<FORM METHOD="POST" ACTION="http://comet.signature.net:8080/xap/BARCHART">


Or, if you wanted to run this example on a local XAP server (using port 80, the default), the FORM tag would look like this:




The BARCHART program performs the following steps:


1.      Retrieve the data from the HTML form (the YEAR and ORIENTATION fields) by reading the CGI interface file

2.      Open the Comet data file containing the data to be graphed

3.      Read a record from that file (the key of which is the YEAR field)

4.      Close the data file

5.      Set the values of the merge fields (including the colors for the bars in the graph)

6.      Merge the data with an XAP HTML template file


Clicking on the “Edit” button causes the form data to be sent to another MTB program on the XAP server. This program is named BAREDIT, and it lets you edit the temperature data for a given year.


·         The Java applet draws the bar graph. To use this applet, include an <APPLET> tag in your HTML file. You'll need to specify information about the Java program as well as the data values needed by that program. For example:


<applet codebase="http://www.signature.net/javademo" code="Chart.class" height=300 width=500>






The above tag tells the browser that it will be executing a Java applet named Chart.class which is located at http://www.signature.net/javademo, and that the applet's output will be displayed on a section of the web page measuring 300 x 500 pixels.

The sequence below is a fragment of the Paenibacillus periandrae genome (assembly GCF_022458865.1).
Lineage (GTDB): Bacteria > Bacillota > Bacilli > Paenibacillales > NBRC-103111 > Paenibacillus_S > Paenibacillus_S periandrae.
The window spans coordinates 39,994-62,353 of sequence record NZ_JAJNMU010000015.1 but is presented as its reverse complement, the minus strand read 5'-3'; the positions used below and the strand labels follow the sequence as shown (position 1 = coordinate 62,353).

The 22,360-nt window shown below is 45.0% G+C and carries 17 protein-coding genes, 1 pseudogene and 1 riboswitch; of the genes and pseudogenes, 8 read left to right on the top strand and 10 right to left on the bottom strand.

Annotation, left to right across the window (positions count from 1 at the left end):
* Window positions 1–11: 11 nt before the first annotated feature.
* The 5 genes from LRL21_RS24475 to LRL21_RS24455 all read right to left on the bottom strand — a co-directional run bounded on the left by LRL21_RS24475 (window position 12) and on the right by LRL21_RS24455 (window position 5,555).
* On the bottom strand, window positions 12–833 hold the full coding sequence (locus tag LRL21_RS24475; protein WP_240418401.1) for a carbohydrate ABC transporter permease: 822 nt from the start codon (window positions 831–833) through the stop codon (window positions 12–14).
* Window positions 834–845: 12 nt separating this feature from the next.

The Chart.class applet requires certain parameters, including general information about the bar graph as well as the data values that are to be drawn. These values are specified with the <PARAM> tag within the <APPLET> section. Here's a sample:


<applet codebase="http://www.signature.net/javademo" code="Chart.class" height=300 width=500>


<param name=title value="Average monthly temperatures for 1988">

<param name=columns value="12">

<param name=orientation value="horizontal">

<param name=scale value="4">


<param name=c1_label value="January">

<param name=c1 value="40">

<param name=c1_color value="cyan">

<param name=c1_style value="solid">


<param name=c2_label value="February">

<param name=c2 value="33">

<param name=c2_color value="blue">

<param name=c2_style value="solid">


<param name=c3_label value="March">